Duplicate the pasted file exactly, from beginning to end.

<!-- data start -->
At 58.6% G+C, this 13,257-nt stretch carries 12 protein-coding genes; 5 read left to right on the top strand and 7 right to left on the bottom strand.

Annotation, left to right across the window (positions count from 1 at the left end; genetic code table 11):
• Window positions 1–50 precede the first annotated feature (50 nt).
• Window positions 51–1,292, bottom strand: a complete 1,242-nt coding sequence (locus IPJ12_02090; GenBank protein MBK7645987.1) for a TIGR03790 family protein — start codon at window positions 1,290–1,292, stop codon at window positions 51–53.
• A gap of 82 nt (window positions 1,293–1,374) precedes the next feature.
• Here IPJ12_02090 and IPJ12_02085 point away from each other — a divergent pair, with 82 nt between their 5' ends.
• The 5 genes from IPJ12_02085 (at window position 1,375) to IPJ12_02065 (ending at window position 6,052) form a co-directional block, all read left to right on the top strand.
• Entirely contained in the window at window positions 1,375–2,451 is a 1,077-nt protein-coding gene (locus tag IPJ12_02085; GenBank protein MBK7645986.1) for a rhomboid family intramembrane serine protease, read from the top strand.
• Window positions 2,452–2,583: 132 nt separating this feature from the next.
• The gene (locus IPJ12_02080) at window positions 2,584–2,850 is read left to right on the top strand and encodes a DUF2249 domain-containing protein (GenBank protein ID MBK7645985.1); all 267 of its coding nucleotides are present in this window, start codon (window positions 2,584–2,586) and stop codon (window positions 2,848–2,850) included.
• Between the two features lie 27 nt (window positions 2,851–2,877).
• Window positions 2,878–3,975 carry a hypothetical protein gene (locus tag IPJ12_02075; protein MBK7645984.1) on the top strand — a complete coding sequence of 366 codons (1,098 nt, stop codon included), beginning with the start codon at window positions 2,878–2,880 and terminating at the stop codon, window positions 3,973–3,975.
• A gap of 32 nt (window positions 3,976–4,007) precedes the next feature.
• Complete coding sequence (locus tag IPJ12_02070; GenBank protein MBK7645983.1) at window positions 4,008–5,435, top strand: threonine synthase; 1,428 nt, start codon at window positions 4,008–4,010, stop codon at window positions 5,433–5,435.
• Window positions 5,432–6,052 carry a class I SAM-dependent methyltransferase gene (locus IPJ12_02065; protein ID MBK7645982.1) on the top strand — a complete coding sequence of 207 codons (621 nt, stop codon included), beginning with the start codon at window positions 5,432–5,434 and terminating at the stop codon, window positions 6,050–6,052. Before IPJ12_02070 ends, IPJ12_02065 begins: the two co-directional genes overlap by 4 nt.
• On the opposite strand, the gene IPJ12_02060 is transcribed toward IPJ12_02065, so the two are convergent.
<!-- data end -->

At 58.6% G+C, this 13,257-nt stretch carries 12 protein-coding genes; 5 read left to right on the top strand and 7 right to left on the bottom strand.

Annotation, left to right across the window (positions count from 1 at the left end; genetic code table 11):
• Window positions 1–50 precede the first annotated feature (50 nt).
• Window positions 51–1,292, bottom strand: a complete 1,242-nt coding sequence (locus IPJ12_02090; GenBank protein MBK7645987.1) for a TIGR03790 family protein — start codon at window positions 1,290–1,292, stop codon at window positions 51–53.
• A gap of 82 nt (window positions 1,293–1,374) precedes the next feature.
• Here IPJ12_02090 and IPJ12_02085 point away from each other — a divergent pair, with 82 nt between their 5' ends.
• The 5 genes from IPJ12_02085 (at window position 1,375) to IPJ12_02065 (ending at window position 6,052) form a co-directional block, all read left to right on the top strand.
• Entirely contained in the window at window positions 1,375–2,451 is a 1,077-nt protein-coding gene (locus tag IPJ12_02085; GenBank protein MBK7645986.1) for a rhomboid family intramembrane serine protease, read from the top strand.
• Window positions 2,452–2,583: 132 nt separating this feature from the next.
• The gene (locus IPJ12_02080) at window positions 2,584–2,850 is read left to right on the top strand and encodes a DUF2249 domain-containing protein (GenBank protein ID MBK7645985.1); all 267 of its coding nucleotides are present in this window, start codon (window positions 2,584–2,586) and stop codon (window positions 2,848–2,850) included.
• Between the two features lie 27 nt (window positions 2,851–2,877).
• Window positions 2,878–3,975 carry a hypothetical protein gene (locus tag IPJ12_02075; protein MBK7645984.1) on the top strand — a complete coding sequence of 366 codons (1,098 nt, stop codon included), beginning with the start codon at window positions 2,878–2,880 and terminating at the stop codon, window positions 3,973–3,975.
• A gap of 32 nt (window positions 3,976–4,007) precedes the next feature.
• Complete coding sequence (locus tag IPJ12_02070; GenBank protein MBK7645983.1) at window positions 4,008–5,435, top strand: threonine synthase; 1,428 nt, start codon at window positions 4,008–4,010, stop codon at window positions 5,433–5,435.
• Window positions 5,432–6,052 carry a class I SAM-dependent methyltransferase gene (locus IPJ12_02065; protein ID MBK7645982.1) on the top strand — a complete coding sequence of 207 codons (621 nt, stop codon included), beginning with the start codon at window positions 5,432–5,434 and terminating at the stop codon, window positions 6,050–6,052. Before IPJ12_02070 ends, IPJ12_02065 begins: the two co-directional genes overlap by 4 nt.
• On the opposite strand, the gene IPJ12_02060 is transcribed toward IPJ12_02065, so the two are convergent.